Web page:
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Talking Roots with Darryl Shailes: What does this mean in reality for managing blight?

Insights

As I write it is raining outside, about 14degC and potato crops are emerging.

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Blight has been confirmed in glasshouses. Plastic and fleece is coming off fields and if any infection is under the fleece the spores can form a spore cloud as the fleece is removed and travel considerable distance.

 

The 2012 season was the worst blight epidemic year many growers had ever experienced (even worse than 2007) and despite having all the fantastic chemistry we have for disease protection, many fields were completely defoliated by blight. While 2013 conversely was one of the lowest ever for recorded blight infection in fields.

 

At our Hutchinsons blight trials site - which we run in conjunction with Dr John Keer at RAA – even using untreated areas with inoculated plots and a misting system it was difficult to get blight going in 2013. We didn’t see any significant infection until September. The big difference - the weather.

 

All of the official warning systems in the UK run on the Smith Period Criteria. Recently other models have been developed in the UK and Holland using more complex mathematical models and incorporating other environmental factors such as leaf wetness and varietal susceptibility.

 

Also recently we have had a change of potato blight types in the UK. It is thought these new strains have come to our shores from our neighbours overseas.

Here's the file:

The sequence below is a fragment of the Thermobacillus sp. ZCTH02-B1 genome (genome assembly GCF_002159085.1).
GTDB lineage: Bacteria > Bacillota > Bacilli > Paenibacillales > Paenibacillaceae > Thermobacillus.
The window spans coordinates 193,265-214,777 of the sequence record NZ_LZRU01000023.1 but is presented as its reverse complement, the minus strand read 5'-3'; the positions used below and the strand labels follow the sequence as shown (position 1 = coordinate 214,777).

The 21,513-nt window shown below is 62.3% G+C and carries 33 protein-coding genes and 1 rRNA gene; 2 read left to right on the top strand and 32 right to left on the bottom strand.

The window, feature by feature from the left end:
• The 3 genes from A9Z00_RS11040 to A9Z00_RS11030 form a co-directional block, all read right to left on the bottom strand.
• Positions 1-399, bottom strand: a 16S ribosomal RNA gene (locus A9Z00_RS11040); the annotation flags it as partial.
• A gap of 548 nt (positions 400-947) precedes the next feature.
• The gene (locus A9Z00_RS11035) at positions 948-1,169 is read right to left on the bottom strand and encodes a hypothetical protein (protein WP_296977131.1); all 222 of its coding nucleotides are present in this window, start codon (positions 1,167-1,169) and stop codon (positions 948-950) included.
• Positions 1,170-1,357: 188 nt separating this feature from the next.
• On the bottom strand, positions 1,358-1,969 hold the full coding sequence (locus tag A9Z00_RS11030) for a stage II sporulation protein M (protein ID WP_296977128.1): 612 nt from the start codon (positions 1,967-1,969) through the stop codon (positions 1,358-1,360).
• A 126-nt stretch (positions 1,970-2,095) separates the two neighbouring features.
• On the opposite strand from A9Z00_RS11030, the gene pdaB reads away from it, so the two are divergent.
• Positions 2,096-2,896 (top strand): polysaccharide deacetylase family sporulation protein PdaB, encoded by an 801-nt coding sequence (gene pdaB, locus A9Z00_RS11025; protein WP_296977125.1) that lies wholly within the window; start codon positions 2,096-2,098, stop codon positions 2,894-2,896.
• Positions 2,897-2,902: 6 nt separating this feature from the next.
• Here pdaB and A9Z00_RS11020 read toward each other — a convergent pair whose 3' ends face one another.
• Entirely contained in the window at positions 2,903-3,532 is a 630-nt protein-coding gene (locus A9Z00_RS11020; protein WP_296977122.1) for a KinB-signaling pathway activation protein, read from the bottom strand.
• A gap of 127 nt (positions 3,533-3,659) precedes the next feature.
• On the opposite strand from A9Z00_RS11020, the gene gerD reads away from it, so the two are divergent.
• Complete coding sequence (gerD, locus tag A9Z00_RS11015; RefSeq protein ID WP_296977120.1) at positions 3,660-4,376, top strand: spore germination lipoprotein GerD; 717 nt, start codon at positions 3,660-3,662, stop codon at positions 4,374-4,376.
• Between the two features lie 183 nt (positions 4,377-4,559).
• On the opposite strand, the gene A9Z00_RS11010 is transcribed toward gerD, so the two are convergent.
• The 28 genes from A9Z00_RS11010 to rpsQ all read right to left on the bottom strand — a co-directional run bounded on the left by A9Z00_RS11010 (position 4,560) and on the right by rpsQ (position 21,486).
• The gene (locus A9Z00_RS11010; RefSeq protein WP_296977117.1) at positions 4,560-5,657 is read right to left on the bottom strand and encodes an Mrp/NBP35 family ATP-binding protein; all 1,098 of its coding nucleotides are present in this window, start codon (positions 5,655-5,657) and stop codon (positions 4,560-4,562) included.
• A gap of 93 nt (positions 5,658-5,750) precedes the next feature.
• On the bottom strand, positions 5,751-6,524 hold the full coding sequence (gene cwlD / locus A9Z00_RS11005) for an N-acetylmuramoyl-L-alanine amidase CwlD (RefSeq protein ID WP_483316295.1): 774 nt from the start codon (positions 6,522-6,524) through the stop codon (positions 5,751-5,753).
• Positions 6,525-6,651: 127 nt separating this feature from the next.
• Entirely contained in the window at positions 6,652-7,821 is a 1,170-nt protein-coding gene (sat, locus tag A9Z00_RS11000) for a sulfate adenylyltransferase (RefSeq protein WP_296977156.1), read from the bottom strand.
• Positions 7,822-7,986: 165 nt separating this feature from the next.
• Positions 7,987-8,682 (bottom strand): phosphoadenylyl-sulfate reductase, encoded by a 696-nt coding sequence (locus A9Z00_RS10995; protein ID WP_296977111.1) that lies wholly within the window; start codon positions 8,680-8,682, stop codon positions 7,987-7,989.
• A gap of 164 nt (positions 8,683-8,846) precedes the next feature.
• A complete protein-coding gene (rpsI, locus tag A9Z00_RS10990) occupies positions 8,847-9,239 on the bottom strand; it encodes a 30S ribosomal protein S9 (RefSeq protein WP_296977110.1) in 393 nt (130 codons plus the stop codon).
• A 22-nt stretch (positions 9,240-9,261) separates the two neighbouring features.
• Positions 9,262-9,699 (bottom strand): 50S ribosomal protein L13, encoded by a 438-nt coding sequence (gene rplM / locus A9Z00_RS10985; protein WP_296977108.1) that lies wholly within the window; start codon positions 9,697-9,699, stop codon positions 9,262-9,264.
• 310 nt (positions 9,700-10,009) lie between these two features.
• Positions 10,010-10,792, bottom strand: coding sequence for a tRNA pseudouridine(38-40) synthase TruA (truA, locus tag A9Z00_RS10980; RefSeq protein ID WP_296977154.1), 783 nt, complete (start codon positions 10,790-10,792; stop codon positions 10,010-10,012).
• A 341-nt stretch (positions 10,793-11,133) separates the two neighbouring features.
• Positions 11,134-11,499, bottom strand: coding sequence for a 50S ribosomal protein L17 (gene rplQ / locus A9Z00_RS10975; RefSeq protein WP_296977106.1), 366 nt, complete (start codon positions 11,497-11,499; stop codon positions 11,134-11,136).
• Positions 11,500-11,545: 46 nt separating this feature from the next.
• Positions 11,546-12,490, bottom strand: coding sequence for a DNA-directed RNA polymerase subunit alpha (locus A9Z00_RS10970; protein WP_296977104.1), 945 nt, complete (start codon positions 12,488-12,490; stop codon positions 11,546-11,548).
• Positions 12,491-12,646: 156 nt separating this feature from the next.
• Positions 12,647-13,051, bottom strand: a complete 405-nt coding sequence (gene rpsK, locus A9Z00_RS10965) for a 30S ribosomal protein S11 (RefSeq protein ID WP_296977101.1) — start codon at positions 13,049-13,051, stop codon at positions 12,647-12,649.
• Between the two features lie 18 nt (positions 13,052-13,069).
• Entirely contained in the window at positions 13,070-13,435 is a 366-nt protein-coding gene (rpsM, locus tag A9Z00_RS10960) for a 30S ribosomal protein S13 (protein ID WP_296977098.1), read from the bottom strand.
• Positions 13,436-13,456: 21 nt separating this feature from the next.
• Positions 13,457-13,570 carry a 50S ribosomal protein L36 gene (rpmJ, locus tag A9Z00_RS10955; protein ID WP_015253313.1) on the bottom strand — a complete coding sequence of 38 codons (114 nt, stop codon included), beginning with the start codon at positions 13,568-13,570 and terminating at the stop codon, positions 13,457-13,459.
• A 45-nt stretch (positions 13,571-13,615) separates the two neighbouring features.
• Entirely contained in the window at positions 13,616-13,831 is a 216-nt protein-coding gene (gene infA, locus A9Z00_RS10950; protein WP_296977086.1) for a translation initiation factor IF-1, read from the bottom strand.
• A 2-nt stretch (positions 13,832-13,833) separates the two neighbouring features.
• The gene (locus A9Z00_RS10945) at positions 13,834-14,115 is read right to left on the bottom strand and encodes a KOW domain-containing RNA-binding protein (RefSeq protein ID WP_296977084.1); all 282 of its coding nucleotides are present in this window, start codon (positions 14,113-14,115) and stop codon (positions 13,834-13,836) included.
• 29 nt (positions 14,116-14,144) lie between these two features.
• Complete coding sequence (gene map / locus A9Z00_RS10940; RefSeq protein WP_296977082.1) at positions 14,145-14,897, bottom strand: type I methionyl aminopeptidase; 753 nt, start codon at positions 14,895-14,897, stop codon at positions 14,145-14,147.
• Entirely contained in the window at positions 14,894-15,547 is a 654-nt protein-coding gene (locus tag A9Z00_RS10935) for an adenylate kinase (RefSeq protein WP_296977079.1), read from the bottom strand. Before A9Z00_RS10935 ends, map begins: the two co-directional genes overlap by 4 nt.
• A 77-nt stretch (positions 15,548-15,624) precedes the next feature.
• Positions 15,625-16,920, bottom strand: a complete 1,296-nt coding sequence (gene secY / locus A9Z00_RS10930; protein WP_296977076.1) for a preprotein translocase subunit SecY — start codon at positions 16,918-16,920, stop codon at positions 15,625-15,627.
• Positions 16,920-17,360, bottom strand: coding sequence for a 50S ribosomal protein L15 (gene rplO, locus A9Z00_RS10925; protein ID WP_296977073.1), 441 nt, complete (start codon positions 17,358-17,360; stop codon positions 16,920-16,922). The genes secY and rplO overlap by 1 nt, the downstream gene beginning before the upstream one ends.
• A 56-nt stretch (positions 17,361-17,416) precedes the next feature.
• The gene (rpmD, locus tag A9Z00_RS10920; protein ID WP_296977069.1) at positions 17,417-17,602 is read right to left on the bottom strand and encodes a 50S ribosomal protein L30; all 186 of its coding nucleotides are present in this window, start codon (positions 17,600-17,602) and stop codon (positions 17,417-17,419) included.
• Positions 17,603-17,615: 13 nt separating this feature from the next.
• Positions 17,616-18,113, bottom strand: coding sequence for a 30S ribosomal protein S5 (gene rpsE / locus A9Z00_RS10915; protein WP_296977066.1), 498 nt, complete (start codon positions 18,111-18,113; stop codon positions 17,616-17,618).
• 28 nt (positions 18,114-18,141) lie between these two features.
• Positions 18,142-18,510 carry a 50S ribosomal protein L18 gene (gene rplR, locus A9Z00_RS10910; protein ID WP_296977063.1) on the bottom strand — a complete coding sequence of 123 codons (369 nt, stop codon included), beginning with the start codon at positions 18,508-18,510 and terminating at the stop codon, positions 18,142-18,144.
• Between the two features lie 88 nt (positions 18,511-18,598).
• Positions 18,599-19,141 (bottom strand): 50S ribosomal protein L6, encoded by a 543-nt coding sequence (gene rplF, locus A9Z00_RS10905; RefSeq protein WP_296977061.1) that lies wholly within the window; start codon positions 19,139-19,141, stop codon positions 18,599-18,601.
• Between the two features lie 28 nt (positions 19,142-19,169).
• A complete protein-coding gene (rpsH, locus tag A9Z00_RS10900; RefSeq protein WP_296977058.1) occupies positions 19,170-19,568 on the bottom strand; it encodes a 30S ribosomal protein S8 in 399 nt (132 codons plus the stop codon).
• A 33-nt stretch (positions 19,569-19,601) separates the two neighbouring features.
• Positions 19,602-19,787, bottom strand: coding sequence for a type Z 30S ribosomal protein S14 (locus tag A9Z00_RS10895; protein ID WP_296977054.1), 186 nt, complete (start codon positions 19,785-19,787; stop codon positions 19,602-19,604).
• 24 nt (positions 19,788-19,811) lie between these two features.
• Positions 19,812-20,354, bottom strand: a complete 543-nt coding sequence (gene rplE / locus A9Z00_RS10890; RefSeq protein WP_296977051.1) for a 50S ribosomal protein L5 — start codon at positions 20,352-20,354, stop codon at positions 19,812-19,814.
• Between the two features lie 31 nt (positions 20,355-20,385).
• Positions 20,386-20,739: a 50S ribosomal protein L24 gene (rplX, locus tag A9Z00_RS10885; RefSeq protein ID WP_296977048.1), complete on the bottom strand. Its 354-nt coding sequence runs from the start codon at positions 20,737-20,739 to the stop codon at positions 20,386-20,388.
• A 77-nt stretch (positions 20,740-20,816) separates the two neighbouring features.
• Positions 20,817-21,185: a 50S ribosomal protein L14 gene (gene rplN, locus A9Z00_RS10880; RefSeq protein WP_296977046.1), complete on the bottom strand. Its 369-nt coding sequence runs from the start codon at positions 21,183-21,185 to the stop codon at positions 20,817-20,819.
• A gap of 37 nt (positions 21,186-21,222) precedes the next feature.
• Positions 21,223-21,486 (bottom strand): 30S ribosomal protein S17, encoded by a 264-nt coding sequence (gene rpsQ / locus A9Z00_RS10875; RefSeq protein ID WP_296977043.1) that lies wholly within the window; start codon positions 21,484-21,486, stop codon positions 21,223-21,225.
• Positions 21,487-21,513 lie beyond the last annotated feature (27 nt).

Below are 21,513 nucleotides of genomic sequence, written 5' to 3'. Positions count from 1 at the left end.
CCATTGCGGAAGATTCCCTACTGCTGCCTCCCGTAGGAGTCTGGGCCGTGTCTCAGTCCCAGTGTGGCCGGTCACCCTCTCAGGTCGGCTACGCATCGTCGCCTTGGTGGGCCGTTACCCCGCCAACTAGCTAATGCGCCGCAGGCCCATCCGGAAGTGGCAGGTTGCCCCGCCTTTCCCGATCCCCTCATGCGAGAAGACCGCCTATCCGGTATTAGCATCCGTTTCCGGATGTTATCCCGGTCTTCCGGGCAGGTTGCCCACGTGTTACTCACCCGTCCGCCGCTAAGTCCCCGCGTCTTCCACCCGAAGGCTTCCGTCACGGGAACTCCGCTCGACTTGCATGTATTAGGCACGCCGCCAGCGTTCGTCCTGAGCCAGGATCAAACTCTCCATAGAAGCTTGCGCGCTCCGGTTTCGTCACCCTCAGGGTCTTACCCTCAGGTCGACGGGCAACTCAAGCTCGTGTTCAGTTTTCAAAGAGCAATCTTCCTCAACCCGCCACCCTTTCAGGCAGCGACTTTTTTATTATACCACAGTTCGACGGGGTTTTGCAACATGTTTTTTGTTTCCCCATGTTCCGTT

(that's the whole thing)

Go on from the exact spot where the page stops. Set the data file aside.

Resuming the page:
Blue 13 and Pink 6 are well known and more recently Green 33 has been discovered. We don’t really need to know too much about the genetic makeup of these different strains. What we do need to recognise is that they are fitter and more aggressive and can infect potatoes in a wider range of environmental conditions than first defined by a classic Smith Period. Also they can demonstrate resistant to some active ingredients, including metalaxyl.

 

What does this mean in reality for managing blight? It doesn’t mean we get blight come-what-may, as demonstrated by the lack of infection in 2013. But what it does mean is that blight is more able to infect potatoes in a wider range of weather conditions and we must react accordingly.

Blight programmes

The classic blight programme has been based on using single products applied at seven day intervals. In 2007 and again in 2012 this strategy was shown to be highly flawed, and tank mixes of products containing protectant and anti-sporulant products with some kickback applied at less than seven day intervals were needed to control the blight epidemic. Intervals as low as four to five days may be necessary in some instances and, if used, we need to ensure the products we are applying permit these reduced interval applications.

 

We need to be flexible in our approach to blight control and be prepared to tighten intervals and tank mix products when needed. It is vital too to know the level of disease pressure and where blight inoculum is being found in relation to the potato crops being grown.

 

There are new ways to get access to this information; we can sign up to various different blight warning services available that send warnings direct to our Smartphone. We can get weather forecasts that not only tell us what the weather is but when we can next go spraying, such as on the Hutchinsons App. We can keep up to date with any reported blight out breaks in our area by logging onto the Potato Council Blight watch service.

 

On-farm it is vital too that we keep on top of dumps and volunteers, checking for wide rows and poor overlap on field boundaries. Being proactive in all these areas can help in our struggle to control blight.

 

The main thing is we must not let our guard down and expect that what we’ve done in the past will be the best approach required for blight control in season 2014.

 

  • Darryl Shailes is root crop technical manager for Hutchinsons, with a nationwide remit. He has been working in potato agronomy for more than 20 years
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